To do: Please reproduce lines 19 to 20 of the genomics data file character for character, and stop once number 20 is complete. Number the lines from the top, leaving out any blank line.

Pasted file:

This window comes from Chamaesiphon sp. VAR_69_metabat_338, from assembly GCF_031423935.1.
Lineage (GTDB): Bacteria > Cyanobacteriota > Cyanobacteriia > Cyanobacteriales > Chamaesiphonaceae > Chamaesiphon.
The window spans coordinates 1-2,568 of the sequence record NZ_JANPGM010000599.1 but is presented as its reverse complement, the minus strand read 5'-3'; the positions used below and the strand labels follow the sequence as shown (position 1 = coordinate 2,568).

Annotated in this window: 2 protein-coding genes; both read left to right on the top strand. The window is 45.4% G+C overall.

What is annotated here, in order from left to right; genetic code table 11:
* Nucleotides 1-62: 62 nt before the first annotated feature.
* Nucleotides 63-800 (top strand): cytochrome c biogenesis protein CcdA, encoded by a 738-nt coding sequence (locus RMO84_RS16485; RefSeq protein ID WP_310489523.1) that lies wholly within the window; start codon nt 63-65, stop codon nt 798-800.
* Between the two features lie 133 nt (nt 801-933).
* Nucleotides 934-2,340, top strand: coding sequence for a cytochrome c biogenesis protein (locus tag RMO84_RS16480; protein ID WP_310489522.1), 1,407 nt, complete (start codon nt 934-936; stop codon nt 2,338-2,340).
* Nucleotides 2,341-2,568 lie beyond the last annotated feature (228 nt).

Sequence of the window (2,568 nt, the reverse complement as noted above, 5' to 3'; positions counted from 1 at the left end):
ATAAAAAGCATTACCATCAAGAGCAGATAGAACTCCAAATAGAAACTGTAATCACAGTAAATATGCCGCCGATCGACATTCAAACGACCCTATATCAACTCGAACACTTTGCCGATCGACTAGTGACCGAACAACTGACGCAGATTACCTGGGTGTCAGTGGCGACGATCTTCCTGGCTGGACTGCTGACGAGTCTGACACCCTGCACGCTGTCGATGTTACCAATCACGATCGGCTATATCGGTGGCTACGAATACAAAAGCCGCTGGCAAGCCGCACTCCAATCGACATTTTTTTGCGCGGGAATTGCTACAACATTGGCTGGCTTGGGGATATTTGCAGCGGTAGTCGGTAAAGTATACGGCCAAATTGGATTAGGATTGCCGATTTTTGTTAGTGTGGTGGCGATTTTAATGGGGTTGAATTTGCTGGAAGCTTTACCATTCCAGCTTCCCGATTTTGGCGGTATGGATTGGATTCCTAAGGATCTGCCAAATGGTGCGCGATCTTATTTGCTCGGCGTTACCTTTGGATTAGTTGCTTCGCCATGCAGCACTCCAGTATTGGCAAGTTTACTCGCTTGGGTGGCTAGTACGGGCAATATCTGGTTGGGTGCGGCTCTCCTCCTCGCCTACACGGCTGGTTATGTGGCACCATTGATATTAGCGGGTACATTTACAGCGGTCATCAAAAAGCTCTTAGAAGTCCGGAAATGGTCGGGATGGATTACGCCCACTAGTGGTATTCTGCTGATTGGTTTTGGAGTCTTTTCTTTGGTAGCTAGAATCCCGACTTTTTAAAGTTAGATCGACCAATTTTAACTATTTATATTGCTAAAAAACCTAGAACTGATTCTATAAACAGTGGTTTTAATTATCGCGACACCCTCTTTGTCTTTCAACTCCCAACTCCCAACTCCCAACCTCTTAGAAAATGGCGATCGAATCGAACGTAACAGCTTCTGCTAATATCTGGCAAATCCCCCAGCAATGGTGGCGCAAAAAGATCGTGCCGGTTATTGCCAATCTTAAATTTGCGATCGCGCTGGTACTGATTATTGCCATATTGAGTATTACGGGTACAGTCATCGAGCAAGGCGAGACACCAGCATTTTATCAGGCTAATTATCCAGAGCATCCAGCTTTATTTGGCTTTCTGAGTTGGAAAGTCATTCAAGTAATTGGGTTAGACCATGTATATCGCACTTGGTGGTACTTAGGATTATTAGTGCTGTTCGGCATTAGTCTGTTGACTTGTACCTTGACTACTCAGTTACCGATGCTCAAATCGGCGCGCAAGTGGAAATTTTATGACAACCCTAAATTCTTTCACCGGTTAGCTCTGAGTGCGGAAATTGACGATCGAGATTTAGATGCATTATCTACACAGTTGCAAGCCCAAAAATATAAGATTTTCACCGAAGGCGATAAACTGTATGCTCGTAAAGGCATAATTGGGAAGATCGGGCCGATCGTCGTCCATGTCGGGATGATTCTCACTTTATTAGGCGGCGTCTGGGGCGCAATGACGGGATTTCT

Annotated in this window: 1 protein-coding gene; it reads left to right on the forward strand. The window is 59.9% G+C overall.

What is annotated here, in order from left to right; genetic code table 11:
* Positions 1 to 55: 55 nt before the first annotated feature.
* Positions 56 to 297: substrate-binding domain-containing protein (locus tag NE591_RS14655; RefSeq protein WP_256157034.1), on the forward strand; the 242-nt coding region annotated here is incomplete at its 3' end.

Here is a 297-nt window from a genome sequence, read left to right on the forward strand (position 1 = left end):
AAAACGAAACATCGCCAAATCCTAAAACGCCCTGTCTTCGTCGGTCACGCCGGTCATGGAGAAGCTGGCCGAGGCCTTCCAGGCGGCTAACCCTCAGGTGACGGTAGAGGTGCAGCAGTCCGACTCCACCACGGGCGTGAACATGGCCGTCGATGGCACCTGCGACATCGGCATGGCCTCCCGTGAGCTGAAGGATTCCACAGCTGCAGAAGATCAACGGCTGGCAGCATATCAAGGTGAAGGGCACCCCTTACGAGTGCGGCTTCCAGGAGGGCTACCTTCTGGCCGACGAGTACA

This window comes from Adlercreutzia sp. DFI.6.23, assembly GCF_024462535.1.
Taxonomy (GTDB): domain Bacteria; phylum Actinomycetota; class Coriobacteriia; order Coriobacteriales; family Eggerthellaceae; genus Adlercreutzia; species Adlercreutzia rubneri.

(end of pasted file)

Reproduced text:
This window comes from Adlercreutzia sp. DFI.6.23, assembly GCF_024462535.1.
Taxonomy (GTDB): domain Bacteria; phylum Actinomycetota; class Coriobacteriia; order Coriobacteriales; family Eggerthellaceae; genus Adlercreutzia; species Adlercreutzia rubneri.